rank of preference to France ; And is enough for both. ] but he corrects himself and says,
The first edition, from which I except those from that precethe passage is restored, was suf- dency, who only inherit the fall ficiently clear ; yet it is plain, that of the last monarchy; as all the the latter Editors preferred a read- little petty states ; for instance, ing which they did not under- Florence to whom these volunftand.
tiers were going. As if he had let higher Italy faid, I give the place of honour (Those 'bated, that inherit but to the emperor and the pope, the Fall
but not to the free states. Of the last Monarchy ;) see, &c.]
WARBURTON. This is obscure. Italy, at the The ancient geographers have time of this scene, was under divided Italy into the higher and three very
different tenures. The the lower, the Apennine Hills beemperor, as successor of the Ro- ing a kind of natural line of parman emperors, had one part; tition; the fide next the Adriathe pope, by a pretended dona- tick was denominated the higher tion from Conftantine, another; Italy, and the other side the and the third was compos’d of lower : and the two Scas folfree states. Now by the last mo lowed the fame terms of diftince narchy is meant the Roman, the* tion, the Adriatick being called last of the four general monar the upper Sea, and the Tyrrhene chies. Upon the fall of this or Tuscan the lower. Now the monarchy, in the scramble, fe- Sennones or Senois with whom the veral cities set up for themselves, Florentines are here supposed to and became free ftates : now these be at war inhabited the higher VOL. III.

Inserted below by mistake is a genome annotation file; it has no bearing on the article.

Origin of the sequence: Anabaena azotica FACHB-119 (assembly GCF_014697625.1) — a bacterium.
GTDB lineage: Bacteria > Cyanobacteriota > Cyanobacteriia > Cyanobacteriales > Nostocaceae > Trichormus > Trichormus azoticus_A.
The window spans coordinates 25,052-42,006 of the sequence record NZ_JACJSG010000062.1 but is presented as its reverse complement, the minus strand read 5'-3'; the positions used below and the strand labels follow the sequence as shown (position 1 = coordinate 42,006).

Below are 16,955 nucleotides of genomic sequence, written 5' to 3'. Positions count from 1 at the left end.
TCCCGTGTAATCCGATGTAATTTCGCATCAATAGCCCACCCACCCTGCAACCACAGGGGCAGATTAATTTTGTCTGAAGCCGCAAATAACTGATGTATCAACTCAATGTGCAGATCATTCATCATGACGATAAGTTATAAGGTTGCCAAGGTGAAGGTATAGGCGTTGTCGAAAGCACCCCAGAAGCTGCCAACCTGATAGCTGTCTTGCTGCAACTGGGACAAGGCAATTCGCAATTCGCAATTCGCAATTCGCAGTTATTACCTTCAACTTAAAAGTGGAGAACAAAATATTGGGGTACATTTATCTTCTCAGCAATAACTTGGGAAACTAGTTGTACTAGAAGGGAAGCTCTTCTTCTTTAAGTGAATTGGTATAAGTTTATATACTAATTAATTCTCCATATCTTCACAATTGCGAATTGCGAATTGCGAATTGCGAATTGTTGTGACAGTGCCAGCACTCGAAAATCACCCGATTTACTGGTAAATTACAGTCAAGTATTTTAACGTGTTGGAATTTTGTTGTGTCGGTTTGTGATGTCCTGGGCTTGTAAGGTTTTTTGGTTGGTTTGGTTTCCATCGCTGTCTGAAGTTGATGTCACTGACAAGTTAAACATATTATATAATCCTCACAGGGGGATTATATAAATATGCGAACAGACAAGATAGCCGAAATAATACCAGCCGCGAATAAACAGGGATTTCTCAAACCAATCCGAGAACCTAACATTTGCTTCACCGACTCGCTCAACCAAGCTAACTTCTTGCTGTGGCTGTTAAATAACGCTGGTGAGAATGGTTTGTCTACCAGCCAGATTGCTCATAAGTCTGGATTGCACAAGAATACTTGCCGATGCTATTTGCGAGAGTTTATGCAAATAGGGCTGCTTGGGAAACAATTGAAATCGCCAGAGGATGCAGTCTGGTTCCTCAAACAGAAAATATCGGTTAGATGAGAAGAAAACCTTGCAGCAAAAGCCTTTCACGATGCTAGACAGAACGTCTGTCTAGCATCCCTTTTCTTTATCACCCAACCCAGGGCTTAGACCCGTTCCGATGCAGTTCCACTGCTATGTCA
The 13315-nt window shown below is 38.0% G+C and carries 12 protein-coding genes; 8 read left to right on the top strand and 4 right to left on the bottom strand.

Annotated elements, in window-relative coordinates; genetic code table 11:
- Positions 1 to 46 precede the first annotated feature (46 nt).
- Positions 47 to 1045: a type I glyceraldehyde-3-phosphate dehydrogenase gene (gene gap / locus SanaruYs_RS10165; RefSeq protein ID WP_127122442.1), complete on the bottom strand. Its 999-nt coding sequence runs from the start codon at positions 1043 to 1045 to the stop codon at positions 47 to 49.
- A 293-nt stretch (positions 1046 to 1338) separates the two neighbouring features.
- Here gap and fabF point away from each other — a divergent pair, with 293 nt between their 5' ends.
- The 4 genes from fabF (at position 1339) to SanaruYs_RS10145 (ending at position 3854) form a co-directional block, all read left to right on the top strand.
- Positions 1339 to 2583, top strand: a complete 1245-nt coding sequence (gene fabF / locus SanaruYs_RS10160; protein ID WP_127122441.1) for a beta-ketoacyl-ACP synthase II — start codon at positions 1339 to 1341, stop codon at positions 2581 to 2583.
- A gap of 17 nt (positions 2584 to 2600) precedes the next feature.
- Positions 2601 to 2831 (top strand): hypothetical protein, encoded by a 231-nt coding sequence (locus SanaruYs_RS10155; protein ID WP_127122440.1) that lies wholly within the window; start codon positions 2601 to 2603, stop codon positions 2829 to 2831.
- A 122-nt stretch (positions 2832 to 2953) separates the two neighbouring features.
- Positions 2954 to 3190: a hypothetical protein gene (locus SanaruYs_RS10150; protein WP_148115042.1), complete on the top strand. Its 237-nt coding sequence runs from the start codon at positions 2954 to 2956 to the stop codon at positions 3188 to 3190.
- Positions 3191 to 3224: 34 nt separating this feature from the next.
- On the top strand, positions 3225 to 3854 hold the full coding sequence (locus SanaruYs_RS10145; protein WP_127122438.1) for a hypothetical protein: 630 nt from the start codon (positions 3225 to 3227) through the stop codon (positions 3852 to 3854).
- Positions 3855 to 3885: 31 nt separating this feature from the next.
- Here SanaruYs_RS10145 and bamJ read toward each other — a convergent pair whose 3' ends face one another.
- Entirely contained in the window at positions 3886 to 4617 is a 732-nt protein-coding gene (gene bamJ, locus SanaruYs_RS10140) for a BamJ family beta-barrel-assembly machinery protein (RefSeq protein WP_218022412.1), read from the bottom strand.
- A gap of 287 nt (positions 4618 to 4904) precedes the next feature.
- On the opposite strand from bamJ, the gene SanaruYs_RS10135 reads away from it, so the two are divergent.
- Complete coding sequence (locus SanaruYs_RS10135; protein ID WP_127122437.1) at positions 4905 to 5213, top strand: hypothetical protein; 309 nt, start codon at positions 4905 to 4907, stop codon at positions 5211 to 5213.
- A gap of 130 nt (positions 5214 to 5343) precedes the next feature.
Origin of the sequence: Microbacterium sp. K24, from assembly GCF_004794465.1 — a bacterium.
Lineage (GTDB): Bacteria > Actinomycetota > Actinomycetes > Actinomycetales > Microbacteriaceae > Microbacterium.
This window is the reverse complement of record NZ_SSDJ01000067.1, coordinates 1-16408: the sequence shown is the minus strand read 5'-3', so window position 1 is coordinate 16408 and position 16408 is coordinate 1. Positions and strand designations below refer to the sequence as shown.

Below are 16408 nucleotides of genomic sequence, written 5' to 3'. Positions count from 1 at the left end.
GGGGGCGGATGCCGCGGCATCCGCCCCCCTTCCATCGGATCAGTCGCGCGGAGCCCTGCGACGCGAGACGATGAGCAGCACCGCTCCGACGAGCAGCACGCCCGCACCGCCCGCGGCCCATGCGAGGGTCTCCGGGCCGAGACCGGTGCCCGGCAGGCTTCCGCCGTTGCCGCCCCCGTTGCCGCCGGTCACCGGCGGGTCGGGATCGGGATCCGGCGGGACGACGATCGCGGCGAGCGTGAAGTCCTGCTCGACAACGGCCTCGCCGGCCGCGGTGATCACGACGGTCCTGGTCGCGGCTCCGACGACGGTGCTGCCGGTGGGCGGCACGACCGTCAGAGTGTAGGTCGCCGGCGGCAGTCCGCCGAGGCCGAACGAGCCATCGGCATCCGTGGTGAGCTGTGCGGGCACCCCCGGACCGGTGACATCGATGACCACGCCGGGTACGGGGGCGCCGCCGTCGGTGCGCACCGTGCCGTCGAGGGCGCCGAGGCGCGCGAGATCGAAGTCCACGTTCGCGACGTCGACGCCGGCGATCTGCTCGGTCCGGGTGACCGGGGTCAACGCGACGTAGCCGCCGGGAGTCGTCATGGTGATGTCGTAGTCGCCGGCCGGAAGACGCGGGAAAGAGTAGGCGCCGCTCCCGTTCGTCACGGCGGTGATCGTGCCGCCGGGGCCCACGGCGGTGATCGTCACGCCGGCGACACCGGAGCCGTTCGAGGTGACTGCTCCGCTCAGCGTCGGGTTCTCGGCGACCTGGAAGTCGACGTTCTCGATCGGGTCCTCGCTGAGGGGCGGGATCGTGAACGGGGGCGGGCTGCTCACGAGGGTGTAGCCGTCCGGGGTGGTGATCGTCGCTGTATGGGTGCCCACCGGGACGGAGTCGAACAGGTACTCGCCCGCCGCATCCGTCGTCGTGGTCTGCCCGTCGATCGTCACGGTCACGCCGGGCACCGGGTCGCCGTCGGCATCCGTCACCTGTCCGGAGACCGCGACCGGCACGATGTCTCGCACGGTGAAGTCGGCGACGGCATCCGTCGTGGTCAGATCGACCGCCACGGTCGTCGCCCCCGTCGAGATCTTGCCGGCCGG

Those 'bated, that inherit but the Fall
2 Lord. Health at your bidding serve your Majesty!
King. Those girls of Italy, -take heed of them ;
Both. Our hearts receive your warnings.
[Exit. 1 Lord. Oh, my sweet Lord, that you will stay be
hind us ! Par. 'Tis not his fault; the spark Italy, their chief town being disgrace and deprillion of those Ariminum now called Rimini upon that have now lost their ancient the Adriatick. HANMER. military fame, and inherit bat the Sir T. Hanmer reads,
fall of the loft monarchy. To Those bastards that inherit, &c. abate is used by Shakespeare in with this note.
the original fenfe of abatre, to Reflecting upon the abject and depress, to fink, to dejes, to fubdegenerate condition of the Ci- due. So in Coriolanus, ties and States which arose out 'till ignorance deliver you, of the ruins of the Roman Em As most abated captives to fort pire, the laft of the four great nation Monarchies of the World.
That won yox without blowus.
HANMER. And bated is used in a kindred Dr. Warburton's observation is fenfe in the Jew of Verice. learned, but rather too subtle ;
- in a bondman's kg Sir Tho. Hanmer's alteration is With bated breath and child merely arbitrary. The paffage
p'ring humbleness. is ccnfessedly obscure, and there The word has still the fame fore I may offer another expla- meaning in the language of the nation. I am of opinion that law. the epithet higher is to be un
Beware of being catderstood of fituation rather than tives, of dignity. The sense may then Before you serve.) The word be this, Let upper Italy, where you serve is equivocal ; the sense is, are to exercise your valour, fee Be not captives before you serve that you come to gaiz honour, to
in the war.
Be not captives bethe abatement, that is, to the fore you are foldiers.